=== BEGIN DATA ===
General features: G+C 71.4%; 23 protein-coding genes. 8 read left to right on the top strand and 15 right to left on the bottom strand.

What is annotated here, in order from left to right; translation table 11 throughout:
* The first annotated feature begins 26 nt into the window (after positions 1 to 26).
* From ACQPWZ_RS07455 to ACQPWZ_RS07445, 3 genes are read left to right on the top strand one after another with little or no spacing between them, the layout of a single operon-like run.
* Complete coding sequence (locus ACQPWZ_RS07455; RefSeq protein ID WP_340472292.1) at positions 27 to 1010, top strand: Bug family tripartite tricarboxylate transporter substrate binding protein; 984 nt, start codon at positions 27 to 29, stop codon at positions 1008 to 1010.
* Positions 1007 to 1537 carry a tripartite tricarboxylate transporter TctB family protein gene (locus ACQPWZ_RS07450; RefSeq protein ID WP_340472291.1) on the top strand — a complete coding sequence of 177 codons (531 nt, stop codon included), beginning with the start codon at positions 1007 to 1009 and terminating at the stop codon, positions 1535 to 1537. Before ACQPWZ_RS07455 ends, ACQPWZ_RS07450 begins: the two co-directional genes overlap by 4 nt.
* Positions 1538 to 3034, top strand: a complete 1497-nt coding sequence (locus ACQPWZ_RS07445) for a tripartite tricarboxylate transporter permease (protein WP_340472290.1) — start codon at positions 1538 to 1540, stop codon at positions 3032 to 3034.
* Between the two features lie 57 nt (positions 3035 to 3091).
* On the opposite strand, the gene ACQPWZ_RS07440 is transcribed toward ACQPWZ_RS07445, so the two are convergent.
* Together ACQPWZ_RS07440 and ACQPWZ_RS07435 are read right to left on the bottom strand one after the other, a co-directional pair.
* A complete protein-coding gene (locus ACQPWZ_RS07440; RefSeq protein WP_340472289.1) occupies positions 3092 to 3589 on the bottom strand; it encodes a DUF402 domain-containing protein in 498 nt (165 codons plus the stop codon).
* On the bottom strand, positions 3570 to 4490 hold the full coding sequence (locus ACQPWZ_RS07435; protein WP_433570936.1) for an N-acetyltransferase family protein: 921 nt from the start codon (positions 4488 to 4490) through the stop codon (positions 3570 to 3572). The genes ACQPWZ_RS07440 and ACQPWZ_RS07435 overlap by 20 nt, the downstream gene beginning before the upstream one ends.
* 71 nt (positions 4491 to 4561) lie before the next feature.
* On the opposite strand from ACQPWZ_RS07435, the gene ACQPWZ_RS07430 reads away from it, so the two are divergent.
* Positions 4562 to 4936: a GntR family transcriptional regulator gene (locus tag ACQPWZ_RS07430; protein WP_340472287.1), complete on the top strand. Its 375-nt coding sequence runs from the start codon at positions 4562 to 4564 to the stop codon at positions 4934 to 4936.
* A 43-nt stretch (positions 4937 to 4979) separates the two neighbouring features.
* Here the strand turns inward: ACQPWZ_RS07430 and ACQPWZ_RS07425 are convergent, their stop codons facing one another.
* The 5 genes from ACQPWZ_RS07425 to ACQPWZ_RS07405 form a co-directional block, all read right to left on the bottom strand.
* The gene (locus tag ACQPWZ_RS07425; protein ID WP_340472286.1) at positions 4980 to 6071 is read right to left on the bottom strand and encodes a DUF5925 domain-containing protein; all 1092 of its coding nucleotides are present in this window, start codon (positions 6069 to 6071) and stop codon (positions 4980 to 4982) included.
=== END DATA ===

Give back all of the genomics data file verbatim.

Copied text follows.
General features: G+C 71.4%; 23 protein-coding genes. 8 read left to right on the top strand and 15 right to left on the bottom strand.

What is annotated here, in order from left to right; translation table 11 throughout:
* The first annotated feature begins 26 nt into the window (after positions 1 to 26).
* From ACQPWZ_RS07455 to ACQPWZ_RS07445, 3 genes are read left to right on the top strand one after another with little or no spacing between them, the layout of a single operon-like run.
* Complete coding sequence (locus ACQPWZ_RS07455; RefSeq protein ID WP_340472292.1) at positions 27 to 1010, top strand: Bug family tripartite tricarboxylate transporter substrate binding protein; 984 nt, start codon at positions 27 to 29, stop codon at positions 1008 to 1010.
* Positions 1007 to 1537 carry a tripartite tricarboxylate transporter TctB family protein gene (locus ACQPWZ_RS07450; RefSeq protein ID WP_340472291.1) on the top strand — a complete coding sequence of 177 codons (531 nt, stop codon included), beginning with the start codon at positions 1007 to 1009 and terminating at the stop codon, positions 1535 to 1537. Before ACQPWZ_RS07455 ends, ACQPWZ_RS07450 begins: the two co-directional genes overlap by 4 nt.
* Positions 1538 to 3034, top strand: a complete 1497-nt coding sequence (locus ACQPWZ_RS07445) for a tripartite tricarboxylate transporter permease (protein WP_340472290.1) — start codon at positions 1538 to 1540, stop codon at positions 3032 to 3034.
* Between the two features lie 57 nt (positions 3035 to 3091).
* On the opposite strand, the gene ACQPWZ_RS07440 is transcribed toward ACQPWZ_RS07445, so the two are convergent.
* Together ACQPWZ_RS07440 and ACQPWZ_RS07435 are read right to left on the bottom strand one after the other, a co-directional pair.
* A complete protein-coding gene (locus ACQPWZ_RS07440; RefSeq protein WP_340472289.1) occupies positions 3092 to 3589 on the bottom strand; it encodes a DUF402 domain-containing protein in 498 nt (165 codons plus the stop codon).
* On the bottom strand, positions 3570 to 4490 hold the full coding sequence (locus ACQPWZ_RS07435; protein WP_433570936.1) for an N-acetyltransferase family protein: 921 nt from the start codon (positions 4488 to 4490) through the stop codon (positions 3570 to 3572). The genes ACQPWZ_RS07440 and ACQPWZ_RS07435 overlap by 20 nt, the downstream gene beginning before the upstream one ends.
* 71 nt (positions 4491 to 4561) lie before the next feature.
* On the opposite strand from ACQPWZ_RS07435, the gene ACQPWZ_RS07430 reads away from it, so the two are divergent.
* Positions 4562 to 4936: a GntR family transcriptional regulator gene (locus tag ACQPWZ_RS07430; protein WP_340472287.1), complete on the top strand. Its 375-nt coding sequence runs from the start codon at positions 4562 to 4564 to the stop codon at positions 4934 to 4936.
* A 43-nt stretch (positions 4937 to 4979) separates the two neighbouring features.
* Here the strand turns inward: ACQPWZ_RS07430 and ACQPWZ_RS07425 are convergent, their stop codons facing one another.
* The 5 genes from ACQPWZ_RS07425 to ACQPWZ_RS07405 form a co-directional block, all read right to left on the bottom strand.
* The gene (locus tag ACQPWZ_RS07425; protein ID WP_340472286.1) at positions 4980 to 6071 is read right to left on the bottom strand and encodes a DUF5925 domain-containing protein; all 1092 of its coding nucleotides are present in this window, start codon (positions 6069 to 6071) and stop codon (positions 4980 to 4982) included.